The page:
In “Empathy Game,” players literally walk in Anthropy’s shoes. Aside from donning a pair of her old boots and strolling around the gallery, participants were also encouraged to record on a chalkboard their “high scores” for distance walked—leaving ample room for them to lie about how far they actually travelled.
This is a common question when assessing the genre’s success: Do the players invest in the game’s storyline or are they more concerned with beating levels and achieving a top score?
“It seems like the people with the greatest investment in the ‘empathy game’ label are the ones with the most privilege and the least amount of willingness to improve themselves,” Anthropy said, noting many of the empathy game’s conceits in a recent blog post.
For one, the focus on player takeaways and outcomes often outweighs consideration for the artist’s intent, a particularly vexing practice in the context of autobiography. Many applaud empathy games for the stories they bring attention to, but the long-term impact of such brief mediated experiences in terms of changing player behavior still proves questionable.
While “Empathy Game” comes off as a biting critique of the categorical label it’s named after, it isn’t cynical about the power that games have to create meaningful or educational experiences. Rather, the piece questions the sometimes superficial rewards and self-applying merit badges players win for merely sympathizing with someone else’s struggle.
Morris notes that ultimately it is important that games motivate supportive action, not just empathy. “Real world” actions are the most important outcome measures.
Anthropy’s sequel to Dys4ia sheds some light on how much has and hasn’t changed since people first started talking about empathy games. Shortly after returning home from her New York show, Anthropy was struck by a car while using a crosswalk. She made a game about the experience and its immediate aftermath called Ohmygod Are You Alright?, billing it as the sequel to Dys4ia.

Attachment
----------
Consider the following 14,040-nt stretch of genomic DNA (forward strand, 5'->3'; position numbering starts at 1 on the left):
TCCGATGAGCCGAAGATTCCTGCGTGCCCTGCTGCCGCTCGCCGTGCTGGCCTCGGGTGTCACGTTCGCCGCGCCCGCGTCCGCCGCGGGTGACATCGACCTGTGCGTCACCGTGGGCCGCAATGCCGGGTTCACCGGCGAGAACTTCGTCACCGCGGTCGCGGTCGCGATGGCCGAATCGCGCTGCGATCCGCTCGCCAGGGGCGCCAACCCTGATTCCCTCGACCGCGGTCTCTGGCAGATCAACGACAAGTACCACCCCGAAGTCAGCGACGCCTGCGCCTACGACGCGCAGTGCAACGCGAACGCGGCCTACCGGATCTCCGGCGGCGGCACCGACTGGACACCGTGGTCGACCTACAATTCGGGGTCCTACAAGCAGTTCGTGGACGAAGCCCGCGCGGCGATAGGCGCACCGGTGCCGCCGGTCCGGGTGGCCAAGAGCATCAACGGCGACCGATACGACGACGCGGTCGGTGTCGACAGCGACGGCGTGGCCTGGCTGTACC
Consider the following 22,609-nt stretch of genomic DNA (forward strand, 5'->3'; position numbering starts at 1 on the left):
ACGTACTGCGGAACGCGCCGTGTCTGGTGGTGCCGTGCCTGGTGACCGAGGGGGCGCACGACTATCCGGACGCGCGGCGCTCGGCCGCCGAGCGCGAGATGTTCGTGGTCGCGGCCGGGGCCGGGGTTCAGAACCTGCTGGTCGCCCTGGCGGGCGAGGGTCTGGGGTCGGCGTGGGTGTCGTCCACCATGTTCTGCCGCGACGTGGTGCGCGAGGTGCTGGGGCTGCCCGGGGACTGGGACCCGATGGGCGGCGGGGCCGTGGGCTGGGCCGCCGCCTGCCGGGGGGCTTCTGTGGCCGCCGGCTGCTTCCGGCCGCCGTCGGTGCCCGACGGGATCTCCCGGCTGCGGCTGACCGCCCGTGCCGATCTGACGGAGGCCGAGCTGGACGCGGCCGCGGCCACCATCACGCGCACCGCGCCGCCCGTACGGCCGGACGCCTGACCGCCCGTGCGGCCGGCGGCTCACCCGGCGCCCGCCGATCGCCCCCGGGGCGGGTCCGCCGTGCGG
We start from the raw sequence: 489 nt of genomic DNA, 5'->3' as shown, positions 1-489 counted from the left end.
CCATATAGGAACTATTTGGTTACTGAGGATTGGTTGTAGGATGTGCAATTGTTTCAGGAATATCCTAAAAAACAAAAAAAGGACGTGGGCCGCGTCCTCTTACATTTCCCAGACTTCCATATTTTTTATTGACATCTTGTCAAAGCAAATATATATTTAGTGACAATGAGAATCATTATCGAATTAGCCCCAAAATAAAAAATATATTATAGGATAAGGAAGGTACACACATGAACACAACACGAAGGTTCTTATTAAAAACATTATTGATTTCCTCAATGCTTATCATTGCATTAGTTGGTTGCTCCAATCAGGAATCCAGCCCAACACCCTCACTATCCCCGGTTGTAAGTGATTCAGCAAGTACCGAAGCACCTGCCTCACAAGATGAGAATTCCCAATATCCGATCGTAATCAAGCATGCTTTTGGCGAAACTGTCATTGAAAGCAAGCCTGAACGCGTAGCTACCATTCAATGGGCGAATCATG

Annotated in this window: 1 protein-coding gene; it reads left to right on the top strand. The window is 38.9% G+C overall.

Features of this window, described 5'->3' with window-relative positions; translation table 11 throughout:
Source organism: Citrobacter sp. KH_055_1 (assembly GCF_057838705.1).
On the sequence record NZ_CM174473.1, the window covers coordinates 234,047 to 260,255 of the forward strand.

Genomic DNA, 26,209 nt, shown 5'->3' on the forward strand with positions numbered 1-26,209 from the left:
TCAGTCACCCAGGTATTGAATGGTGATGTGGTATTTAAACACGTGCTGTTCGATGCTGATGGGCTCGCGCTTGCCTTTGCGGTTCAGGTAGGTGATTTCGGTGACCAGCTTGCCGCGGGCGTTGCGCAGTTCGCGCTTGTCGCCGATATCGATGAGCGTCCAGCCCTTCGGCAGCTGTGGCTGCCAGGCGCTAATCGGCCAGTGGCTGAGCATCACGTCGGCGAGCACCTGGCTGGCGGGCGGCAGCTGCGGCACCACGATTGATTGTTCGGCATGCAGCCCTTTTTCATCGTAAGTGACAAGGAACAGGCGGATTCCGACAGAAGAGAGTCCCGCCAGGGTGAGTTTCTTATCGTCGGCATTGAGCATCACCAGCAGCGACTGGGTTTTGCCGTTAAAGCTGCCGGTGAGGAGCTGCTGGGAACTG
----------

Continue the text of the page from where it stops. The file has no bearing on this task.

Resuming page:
The mostly text-based Ohmygod grapples with heavy concepts such as trauma, anxiety and empathy – with a direct, autobiographical voice. The game also brings full circle the empathetic potential of games and the problematic way “empathy games” can be inserted as stand-in solutions to real world issues.
Still, the period of time since Dys4ia was first released has been an important one. While many believed the seeds of empathy would already have sprouted and borne fruit, Anthropy’s Ohmygod instead illustrates absences: absence of a supportive community, absence of health insurance, absence of financial stability, etc.
Many players have profound experiences when they play Dys4ia and games like it. But Ohmygod serves as a potent reminder that after a player is done walking in Anthropy’s boots and exits the game, there’s a lot more to do before crossing the street.